Nav: Home

Home care health workers frequently verbally abused by clients and their families

June 11, 2019

Home care (domiciliary) health workers are frequently verbally abused by clients and their families, finds research published online in Occupational and Environmental Medicine.

Cramped living conditions, dementia, and unpredictable work schedules are key risk factors for verbal abuse, which is itself strongly linked to the risk of physical abuse, the findings indicate.

Violent behaviour has become an occupational hazard for health and social care workers, but most of the research in this area has focused on physical assault perpetrated against hospital staff or those working in other facilities.

The researchers wanted to find out how often home care (domiciliary) workers--to include nursing, hospice, and personal care aides--have to put up with verbal abuse, which can be harmful to health and lead to job dissatisfaction and burnout, say the researchers.

The domiciliary care sector is rapidly expanding as populations age. In the US alone, there were around 2.9 million home health and personal care workers in 2016, with an additional 1.2 million projected to join the workforce by 2026.

The researchers drew on 954 responses to the US Safe Home Care Survey, which was carried out as part of a larger study (Safe Home Care Project) on home care aides' working conditions. The responses refer to a total of 3189 separate visits.

The survey collected information on home care worker demographics, health issues, and general conditions of employment as well as work practices and living conditions and behaviours for up to five clients in the preceding month.

Verbal abuse was defined as being yelled at or spoken to in an angry or humiliating tone; being made to feel bad about oneself; subjected to racial, ethnic, or religious insults/taunts; being threatened with violence.

Around one in four (206; 22%) domiciliary care workers reported at least one incident of verbal abuse by clients or their relatives during the preceding 12 months. Around half (51%) experienced more than one type of verbal abuse; one in 20 (5%) experienced all four.

Physical abuse was much less common (7.5%), but care workers experiencing verbal abuse were 11 times more likely to be subjected to physical abuse than those who had not been verbally assaulted.

Older workers above the age of 48 were less likely to be verbally abused than younger workers, which may indicate greater experience and therefore better coping and communication skills, suggest the researchers.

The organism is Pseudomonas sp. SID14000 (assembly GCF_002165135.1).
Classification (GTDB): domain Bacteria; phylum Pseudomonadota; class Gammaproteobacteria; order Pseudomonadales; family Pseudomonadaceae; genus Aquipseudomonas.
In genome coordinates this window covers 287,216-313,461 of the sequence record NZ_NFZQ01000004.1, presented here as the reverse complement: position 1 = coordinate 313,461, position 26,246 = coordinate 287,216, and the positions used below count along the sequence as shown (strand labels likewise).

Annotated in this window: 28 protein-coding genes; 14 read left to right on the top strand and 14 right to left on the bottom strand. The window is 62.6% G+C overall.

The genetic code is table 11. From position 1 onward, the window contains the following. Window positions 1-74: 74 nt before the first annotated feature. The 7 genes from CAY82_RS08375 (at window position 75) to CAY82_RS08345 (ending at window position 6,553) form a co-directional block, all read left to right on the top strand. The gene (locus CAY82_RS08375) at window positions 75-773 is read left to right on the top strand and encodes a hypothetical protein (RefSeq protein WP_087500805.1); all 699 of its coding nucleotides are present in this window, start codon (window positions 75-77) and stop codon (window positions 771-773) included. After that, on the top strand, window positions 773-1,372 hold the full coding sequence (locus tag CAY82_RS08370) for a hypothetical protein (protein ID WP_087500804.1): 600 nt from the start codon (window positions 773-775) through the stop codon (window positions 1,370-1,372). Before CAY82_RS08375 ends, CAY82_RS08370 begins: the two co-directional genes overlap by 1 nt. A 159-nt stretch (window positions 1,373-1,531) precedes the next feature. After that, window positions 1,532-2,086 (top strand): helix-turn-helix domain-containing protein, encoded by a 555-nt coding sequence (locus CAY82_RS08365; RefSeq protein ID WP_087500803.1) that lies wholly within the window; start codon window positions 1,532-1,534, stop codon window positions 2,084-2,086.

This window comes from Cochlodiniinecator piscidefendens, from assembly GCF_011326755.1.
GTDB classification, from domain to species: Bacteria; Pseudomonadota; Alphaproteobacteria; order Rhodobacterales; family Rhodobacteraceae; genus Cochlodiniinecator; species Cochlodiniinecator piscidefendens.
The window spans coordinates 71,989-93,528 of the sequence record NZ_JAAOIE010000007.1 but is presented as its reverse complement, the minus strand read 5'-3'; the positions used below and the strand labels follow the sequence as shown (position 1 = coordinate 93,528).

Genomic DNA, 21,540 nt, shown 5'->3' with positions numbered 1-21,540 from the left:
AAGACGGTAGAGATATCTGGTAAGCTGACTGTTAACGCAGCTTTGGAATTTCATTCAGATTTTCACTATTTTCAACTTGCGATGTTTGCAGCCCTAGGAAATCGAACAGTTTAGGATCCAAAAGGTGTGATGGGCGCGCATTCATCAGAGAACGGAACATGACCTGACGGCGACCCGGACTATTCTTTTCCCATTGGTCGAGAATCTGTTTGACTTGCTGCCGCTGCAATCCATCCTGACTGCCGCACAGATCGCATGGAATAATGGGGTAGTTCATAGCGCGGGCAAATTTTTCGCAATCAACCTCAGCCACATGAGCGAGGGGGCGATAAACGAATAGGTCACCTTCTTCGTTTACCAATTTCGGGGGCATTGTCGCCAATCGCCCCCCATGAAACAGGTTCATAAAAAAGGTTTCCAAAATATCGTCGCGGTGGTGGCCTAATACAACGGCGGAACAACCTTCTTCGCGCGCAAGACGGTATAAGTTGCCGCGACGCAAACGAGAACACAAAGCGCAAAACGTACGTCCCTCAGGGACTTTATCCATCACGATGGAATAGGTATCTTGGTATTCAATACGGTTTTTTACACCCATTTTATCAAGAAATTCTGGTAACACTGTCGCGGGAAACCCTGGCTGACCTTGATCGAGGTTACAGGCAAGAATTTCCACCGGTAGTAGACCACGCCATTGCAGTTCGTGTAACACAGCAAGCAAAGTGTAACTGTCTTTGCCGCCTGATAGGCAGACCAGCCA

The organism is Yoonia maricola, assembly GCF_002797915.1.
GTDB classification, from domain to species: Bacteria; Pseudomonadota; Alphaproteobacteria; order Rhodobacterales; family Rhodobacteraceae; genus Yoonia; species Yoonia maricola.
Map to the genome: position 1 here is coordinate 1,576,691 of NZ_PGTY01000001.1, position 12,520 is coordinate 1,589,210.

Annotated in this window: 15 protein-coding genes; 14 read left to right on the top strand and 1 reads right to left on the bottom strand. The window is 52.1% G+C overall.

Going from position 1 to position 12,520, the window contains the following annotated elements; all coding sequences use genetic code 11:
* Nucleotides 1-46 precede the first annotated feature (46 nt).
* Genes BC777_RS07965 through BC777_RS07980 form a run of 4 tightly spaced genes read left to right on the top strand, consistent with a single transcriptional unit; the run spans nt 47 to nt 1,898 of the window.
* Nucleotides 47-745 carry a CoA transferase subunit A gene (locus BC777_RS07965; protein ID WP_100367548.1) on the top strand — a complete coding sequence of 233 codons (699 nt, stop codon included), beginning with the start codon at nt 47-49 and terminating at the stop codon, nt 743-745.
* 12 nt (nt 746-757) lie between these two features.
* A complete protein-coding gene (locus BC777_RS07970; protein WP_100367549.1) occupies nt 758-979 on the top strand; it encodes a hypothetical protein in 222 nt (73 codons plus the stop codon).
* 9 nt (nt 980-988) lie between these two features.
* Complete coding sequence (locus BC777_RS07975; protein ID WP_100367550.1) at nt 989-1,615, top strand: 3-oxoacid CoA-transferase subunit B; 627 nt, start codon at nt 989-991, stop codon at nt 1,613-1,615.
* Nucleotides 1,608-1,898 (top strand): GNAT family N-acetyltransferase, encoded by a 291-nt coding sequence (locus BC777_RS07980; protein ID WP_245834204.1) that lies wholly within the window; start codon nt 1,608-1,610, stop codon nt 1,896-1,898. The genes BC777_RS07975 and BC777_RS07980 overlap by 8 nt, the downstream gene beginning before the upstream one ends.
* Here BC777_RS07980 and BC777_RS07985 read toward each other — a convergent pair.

But after taking account of age, certain factors were significantly associated with a heightened risk of verbal abuse.

These were cramped client living conditions (52% heightened risk) and having a client with dementia (38% heightened risk) Other factors included a client with limited mobility and an unclear care plan. And domiciliary workers with predictable working hours had a 26% lower risk of being verbally abused.

This is an observational study, and as such, can't establish cause. Reports were also collected at one point in time only, and potential links between incidents of abuse and care workers' health were not studied.

But the researchers nevertheless suggest that their findings may actually underestimate the prevalence of verbal abuse as recall fades over time, and home care workers may make allowances for violence because of their client's age or health condition.

"Home care workers may be especially vulnerable to impacts from verbal abuse, as the isolated nature of their jobs and requirements of client privacy leave them with fewer resources for social support that can help moderate the stress response," they write. "Approaches to reducing it should be a priority for [their] employers," and could also benefit clients, they add.
-end-


BMJ

Related Dementia Articles:

Digital solutions for dementia care
Telehealth delivery of dementia care in the home can be as effective as face-to-face home visit services if carers and recipients take advantage of the technologies available, Australian researchers say.